The tower looks abandoned just like the telephone booth which I discovered earlier. I wish the local municipality would consider preserving and maintaining it as it is part of Taiping’s heritage. What do you think of this heritage building? How can we use it in today’s era? Let me know your thoughts in the comment below.

Inexpensive Meal In Heritage Town

I could hear the sound of tables and chairs being dragged from a distance, wok getting hit, chunk of ingredients being thrown into the wok. Well, those are the indications that a hawker centre is nearby. Li and I are no stranger when it comes to the hawker food, as we love going to a hawker centre to eat because the food is cheap and tasty. Besides that, hawker centre is also a place where we get to taste local delicacies.

A hawker tossing the ingredients in the wok over the flame
A hawker tossing the ingredients in the wok over the flame – a common sight at hawker centres.
Photo by Kishor on Unsplash

What Is Taiping’s Hawker Food Speciality?

We ordered a plate of Chee Cheong Fun and Chai Tow Kway. We paid less than MYR10.00 for the meal as it was cheap as expected and the hawker was generous with the portion. Thanks to that, we had a hearty meal for dinner and then we headed back to our hostel. The next day, we had a typical Malaysian breakfast – toasted bread, half-boiled eggs and Taiping’s famous Pasembur for lunch. And, it cost us MYR6.00.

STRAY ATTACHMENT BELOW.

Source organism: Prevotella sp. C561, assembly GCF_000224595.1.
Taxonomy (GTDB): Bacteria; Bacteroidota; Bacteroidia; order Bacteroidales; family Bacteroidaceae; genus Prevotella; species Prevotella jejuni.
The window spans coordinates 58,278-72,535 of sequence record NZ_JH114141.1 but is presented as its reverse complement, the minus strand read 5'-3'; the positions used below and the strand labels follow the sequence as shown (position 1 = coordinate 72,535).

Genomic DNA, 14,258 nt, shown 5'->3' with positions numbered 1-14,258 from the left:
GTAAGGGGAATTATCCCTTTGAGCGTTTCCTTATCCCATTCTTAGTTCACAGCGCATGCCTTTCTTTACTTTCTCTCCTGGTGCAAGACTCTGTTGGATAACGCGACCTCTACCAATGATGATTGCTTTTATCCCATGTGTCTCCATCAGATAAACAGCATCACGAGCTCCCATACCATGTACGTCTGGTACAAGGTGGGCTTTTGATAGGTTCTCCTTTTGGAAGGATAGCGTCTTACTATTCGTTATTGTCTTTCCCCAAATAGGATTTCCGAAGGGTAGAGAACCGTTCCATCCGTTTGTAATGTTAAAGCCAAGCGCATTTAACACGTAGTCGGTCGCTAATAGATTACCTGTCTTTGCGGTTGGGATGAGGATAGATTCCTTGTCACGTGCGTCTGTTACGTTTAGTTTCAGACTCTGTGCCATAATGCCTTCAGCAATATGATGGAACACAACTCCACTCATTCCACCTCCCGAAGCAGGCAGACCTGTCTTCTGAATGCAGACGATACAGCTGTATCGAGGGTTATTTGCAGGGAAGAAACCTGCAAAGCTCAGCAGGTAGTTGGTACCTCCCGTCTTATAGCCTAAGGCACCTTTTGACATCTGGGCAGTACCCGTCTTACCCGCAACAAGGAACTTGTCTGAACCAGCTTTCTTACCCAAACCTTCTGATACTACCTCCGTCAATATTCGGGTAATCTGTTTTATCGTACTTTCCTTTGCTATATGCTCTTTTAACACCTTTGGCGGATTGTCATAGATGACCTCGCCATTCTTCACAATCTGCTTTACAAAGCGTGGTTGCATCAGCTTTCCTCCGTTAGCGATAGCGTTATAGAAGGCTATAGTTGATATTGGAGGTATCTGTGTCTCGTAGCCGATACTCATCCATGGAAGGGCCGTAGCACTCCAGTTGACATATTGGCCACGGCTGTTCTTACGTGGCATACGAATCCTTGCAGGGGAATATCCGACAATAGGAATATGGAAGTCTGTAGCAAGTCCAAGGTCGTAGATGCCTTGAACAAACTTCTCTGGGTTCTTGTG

Two type of dishes served on the table
On the left is Chai Tow Kway and on the right is Chee Cheong Fun. The portions are huge.
Photo by Shaalni Param

However, our question – “What is Taiping’s hawker food speciality?” remains unanswered. We expected to find something like Laksa Sarawak, Asam Pedas Melaka and Laksam Kelantan but unfortunately that wasn’t the case in Taiping. By the way, if you think we have missed out an important dish in Taiping, feel free to comment below. We will check it out during our next visit to Taiping.